COVID-19 plunged the world into an economic and health crisis unlike any seen to date. According to long-held views by economists, the rates of businesses filing for bankruptcy is influenced by economic activity — or lack thereof. Over the last two years, a range of companies across a diverse number of industries, such as energy, commercial real estate, food service and restaurant, travel and leisure, communications, retail and more, have filed for bankruptcy. 

Economic Activity and its Influence on Bankruptcy Filings

According to data gathered regarding Chapter 7 and Chapter 11 bankruptcy filings and economic activity from 2013 through September 2021, a reduction in bankruptcy filings corresponded with the expansion of economic activity. This demonstrates the inverse relationship economists expect between economic activity and the number of bankruptcy filings. 

However, the statistics also support a surprising fact. In spite of the economic contraction seen in 2020, there was not an increase in bankruptcy filings that economists predicted based on the historic data linked the two occurrences. Instead, there was a significant decrease in the number of Chapter 7 filings. 

When it comes to Chapter 11 filings, there was an increase in bankruptcy filings. However, this was not the sharp jump that was expected given the economic activity at the time. 

COVID and Recent Bankruptcy Filings

When the data for 2020 and 2021 is compared to that of 2019, the previously mentioned pattern of bankruptcy and economic activity continues. Keeping in mind that business Chapter 7 filings are most often associated with small and medium-sized businesses, both business and non-business bankruptcy filings for Chapter 7 were fewer in 2020 than in 2019. During the first three quarters in 2021, the number of filings also did not rise to those experienced in 2019. covid19 and bankruptcy filings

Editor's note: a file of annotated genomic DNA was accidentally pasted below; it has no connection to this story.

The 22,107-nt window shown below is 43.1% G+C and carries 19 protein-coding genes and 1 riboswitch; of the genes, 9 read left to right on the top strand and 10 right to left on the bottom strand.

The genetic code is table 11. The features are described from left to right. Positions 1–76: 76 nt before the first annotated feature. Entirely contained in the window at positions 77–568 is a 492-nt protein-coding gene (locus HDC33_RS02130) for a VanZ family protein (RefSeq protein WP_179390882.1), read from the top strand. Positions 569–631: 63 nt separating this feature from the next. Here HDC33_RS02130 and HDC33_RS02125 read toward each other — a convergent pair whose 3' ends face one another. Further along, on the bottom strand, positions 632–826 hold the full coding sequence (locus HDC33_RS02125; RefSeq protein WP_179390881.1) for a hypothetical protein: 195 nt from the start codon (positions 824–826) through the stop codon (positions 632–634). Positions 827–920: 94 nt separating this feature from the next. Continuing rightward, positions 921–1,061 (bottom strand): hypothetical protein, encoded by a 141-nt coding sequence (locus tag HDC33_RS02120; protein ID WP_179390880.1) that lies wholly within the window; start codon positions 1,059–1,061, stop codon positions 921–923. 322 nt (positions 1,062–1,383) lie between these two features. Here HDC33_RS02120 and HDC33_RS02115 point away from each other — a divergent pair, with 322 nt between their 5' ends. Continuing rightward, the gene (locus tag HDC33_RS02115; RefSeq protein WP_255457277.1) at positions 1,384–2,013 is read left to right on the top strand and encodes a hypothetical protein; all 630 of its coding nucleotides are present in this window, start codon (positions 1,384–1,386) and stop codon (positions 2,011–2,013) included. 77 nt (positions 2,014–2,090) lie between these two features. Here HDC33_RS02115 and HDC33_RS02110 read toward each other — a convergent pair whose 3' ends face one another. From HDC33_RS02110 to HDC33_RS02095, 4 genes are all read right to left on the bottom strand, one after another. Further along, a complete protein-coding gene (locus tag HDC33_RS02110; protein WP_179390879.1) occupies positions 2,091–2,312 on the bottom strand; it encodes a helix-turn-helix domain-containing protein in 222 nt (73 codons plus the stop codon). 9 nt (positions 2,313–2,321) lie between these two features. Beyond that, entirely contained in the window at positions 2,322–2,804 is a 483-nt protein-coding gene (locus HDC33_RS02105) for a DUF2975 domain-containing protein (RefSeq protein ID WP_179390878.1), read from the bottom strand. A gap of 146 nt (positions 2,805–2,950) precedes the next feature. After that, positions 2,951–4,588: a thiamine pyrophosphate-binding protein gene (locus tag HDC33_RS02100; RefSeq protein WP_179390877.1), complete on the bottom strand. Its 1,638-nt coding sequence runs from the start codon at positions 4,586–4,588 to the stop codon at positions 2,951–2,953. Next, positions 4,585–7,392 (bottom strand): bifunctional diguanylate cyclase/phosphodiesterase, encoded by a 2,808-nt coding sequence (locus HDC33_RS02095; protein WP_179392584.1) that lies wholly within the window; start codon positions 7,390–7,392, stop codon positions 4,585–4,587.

The story of Chapter 11 filings is a bit different from that of Chapter 7 bankruptcy filings. Compared to Chapter 11 filings in 2019, in 2020, there was a significant jump in the numbers. Surprisingly however, that trend saw a sharp reversal in 2021 with Chapter 11 filings being 28 percent lower than in 2019. It is interesting to note that businesses with an asset value of more than $50 million experienced a nearly 200 percent increase in bankruptcy filings in 2020. 

Factors Leading to Bankruptcy Filing Reduction

A surprising development for many economists was the fact that many households and small- to mid-sized businesses did not file for bankruptcy as frequently as they predicted. While it is difficult to pinpoint exactly why this might be, there are a few possible reasons including: 

  • Relief Efforts: A range of policy responses were implemented in response to the COVID crisis. The Coronavirus Aid, Relief and Economic Security Act (CARES Act) included a moratorium on foreclosures, beefed up unemployment insurance initiatives, the Paycheck Protection Program (PPP) and other measures could have provided smaller businesses as well as households with the resources they needed to avoid bankruptcy. 
  • Limited Access: Another possible factor could be that access to bankruptcy services was limited by measures implemented to keep COVID-19 at bay. Bankruptcy courts might have been busier due to staff shortages and limited hours. Bankruptcy counsel might also have been more difficult to meet with due to pandemic policies. 


  • Bankruptcy Fees: Bankruptcy fees could hinder filing for households and small businesses — especially if they experienced limited liquid assets during COVID. A study that used data regarding tax rebates received from 2001 and 2008 showed that households that received a tax rebate were more likely to file for bankruptcy than those that did not receive one. 
  • Wait and See Approach: Because most households must wait at least eight years in between Chapter 7 bankruptcy filings, many people — including those with small businesses — might have taken a wait and see approach. The uncertainty of the pandemic could have led them to wait to see how the economic crisis would play out before taking such a step. 


The COVID pandemic continues to provide uncertainty across the economy. If you are confused about bankruptcy and need professional assistance, Clark & Washington PC is here to help. Our skilled attorneys provide assistance and service throughout the Atlanta area. Learn more about how we can help you by contacting us today.